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Welsh Tory MP joins call for Chancellor to freeze fuel duty

24 Feb 2021 3 minute read
James Wallis MP by London Portrait Photoqrapher David (CC BY 3.0)

A Welsh Tory MP has joined a call for the Chancellor to freeze fuel duty in the next budget on March 3.

Jamie Wallis, who represents the constituency of Bridgend, is one of 26 Conservative MPs to have signed a letter to Rishi Sunak, which demands that he maintains the 10 years freeze.

They have backed a campaign by FairFuelUK, which describes itself as a “public affairs team”, and is funded by a number of organisations, which include the Road Haulage Association, and the Freight Transport Association.

Previous backers have included the RAC, the Association of Pallet Networks, and the UKLPG, which used to be the trade association for the liquid petroleum gas industry in the UK. The organisation became Liquid Gas UK Ltd in July 2019.

FairFuelUK claims to have saved drivers over £110bn in planned tax hikes in duty and VAT through what it calls “constructive and objective campaigning”.

Gaby Hinsliff from The Guardian has described it as “one of the most successful lobbying campaigns in modern political history, successfully diverting billions from the treasury with barely a squeak.”

The letter says: “We recognise the need to balance the nations books following the most difficult of years. However, we are very concerned about the speculation ahead of the Budget that hiking fuel duty is being considered for a number of reasons.

“First, as you will be aware – despite the Government’s important and welcome commitment to freezing fuel duty over the past ten years – when compared with the 27 EU States, the UK still ranks number 1 in total fuel tax take and the highest for filling up at the pumps.

“Second, the wider economic impact of the ten year freeze has been so successful – hiking fuel duty would have a hugely adverse impact on our economic recovery.”

‘Little benefit’ 

The letter adds:  “Therefore, any rise in fuel duty would generate little benefit to the public purse, but would have a detrimental impact for millions.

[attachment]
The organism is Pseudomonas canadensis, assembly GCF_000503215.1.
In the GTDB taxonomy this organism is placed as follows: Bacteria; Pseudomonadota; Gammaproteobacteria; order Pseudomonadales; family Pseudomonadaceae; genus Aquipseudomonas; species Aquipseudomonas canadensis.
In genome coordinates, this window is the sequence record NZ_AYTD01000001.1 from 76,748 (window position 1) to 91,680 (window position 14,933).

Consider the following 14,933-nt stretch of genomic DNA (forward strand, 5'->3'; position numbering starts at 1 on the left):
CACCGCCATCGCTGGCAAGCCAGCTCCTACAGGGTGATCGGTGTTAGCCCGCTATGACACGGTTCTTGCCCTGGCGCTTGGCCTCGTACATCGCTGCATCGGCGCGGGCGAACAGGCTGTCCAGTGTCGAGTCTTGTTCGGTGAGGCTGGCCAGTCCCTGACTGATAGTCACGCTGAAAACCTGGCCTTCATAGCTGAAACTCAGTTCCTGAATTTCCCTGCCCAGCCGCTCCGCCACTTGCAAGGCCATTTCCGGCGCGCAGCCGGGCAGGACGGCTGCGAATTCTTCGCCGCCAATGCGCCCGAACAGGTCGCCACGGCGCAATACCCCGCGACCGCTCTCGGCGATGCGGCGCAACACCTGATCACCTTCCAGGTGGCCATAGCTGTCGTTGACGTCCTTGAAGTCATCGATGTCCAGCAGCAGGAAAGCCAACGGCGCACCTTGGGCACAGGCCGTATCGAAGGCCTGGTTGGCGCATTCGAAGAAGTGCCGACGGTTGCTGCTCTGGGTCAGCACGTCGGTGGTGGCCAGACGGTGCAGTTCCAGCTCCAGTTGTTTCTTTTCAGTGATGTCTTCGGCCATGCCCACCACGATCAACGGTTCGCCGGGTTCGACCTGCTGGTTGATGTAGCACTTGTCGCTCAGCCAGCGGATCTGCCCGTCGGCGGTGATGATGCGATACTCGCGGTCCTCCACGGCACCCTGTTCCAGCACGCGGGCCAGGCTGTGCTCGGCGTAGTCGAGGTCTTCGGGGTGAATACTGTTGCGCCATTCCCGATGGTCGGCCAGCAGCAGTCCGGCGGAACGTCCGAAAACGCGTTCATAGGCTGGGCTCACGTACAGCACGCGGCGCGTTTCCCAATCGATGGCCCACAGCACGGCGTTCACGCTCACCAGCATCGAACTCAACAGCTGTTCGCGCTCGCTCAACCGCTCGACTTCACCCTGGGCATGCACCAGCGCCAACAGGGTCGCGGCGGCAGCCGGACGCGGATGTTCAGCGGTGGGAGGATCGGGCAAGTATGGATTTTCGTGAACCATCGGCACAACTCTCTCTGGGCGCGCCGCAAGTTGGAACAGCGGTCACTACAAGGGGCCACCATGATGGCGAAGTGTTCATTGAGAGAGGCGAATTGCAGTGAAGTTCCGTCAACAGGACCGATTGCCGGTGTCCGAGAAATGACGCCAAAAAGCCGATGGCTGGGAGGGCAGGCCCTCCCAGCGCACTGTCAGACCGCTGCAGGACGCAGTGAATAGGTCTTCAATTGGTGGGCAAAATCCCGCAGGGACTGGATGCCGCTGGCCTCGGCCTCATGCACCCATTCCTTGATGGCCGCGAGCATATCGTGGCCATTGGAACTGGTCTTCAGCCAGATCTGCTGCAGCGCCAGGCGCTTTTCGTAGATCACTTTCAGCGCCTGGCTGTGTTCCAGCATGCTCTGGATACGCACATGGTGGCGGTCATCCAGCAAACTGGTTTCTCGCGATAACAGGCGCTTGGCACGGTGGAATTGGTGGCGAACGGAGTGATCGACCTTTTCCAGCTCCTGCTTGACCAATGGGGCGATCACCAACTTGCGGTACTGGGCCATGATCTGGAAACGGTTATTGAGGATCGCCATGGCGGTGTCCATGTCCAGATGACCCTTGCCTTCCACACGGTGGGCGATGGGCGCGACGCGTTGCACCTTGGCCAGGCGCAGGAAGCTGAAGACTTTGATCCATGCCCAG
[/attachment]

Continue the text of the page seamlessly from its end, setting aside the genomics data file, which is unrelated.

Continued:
“Third, increasing fuel duty also impacts bus users, food prices, public services and businesses. Prices for much else, too, go up because of the high cost of transport. FairFuelUK has shown that a 2p rise in fuel duty would add an extra £50 million to public service filling up costs alone.

“Fourth, any potential rise would disproportionately impact the lower paid and workers outside of London. Fuel is one of an ordinary family’s biggest expenses.

“Fifth, the Prime Minister said during the 2019 General election campaign that ‘we don’t want to raise fuel duty’ and that he had ‘absolutely no intention to raise fuel duty.

“Breaking this pledge could lose the trust of millions of people who voted Conservative for the first time.”

The call to freeze fuel duty has been led by Robert Halfon MP.

He said: “Levelling up must mean cutting the cost of living for working people. At a time when those on lower incomes are struggling financially, a fuel duty increase would level down – far from building back better it would damage the foundations of economic recovery.”

Howard Cox, the Founder of FairFuelUK, said: “Motorists are fiscally penalised enough, hitting them with a punitive Budget increase in duty will be politically and economically naïve.

“Truckers and van drivers are the very solution to get back to post pandemic sanity. By burdening them with even more costs, Rishi will risk economic recovery and those new red wall Tory voters will suffer far-reaching increases in shop prices and loss of jobs.”

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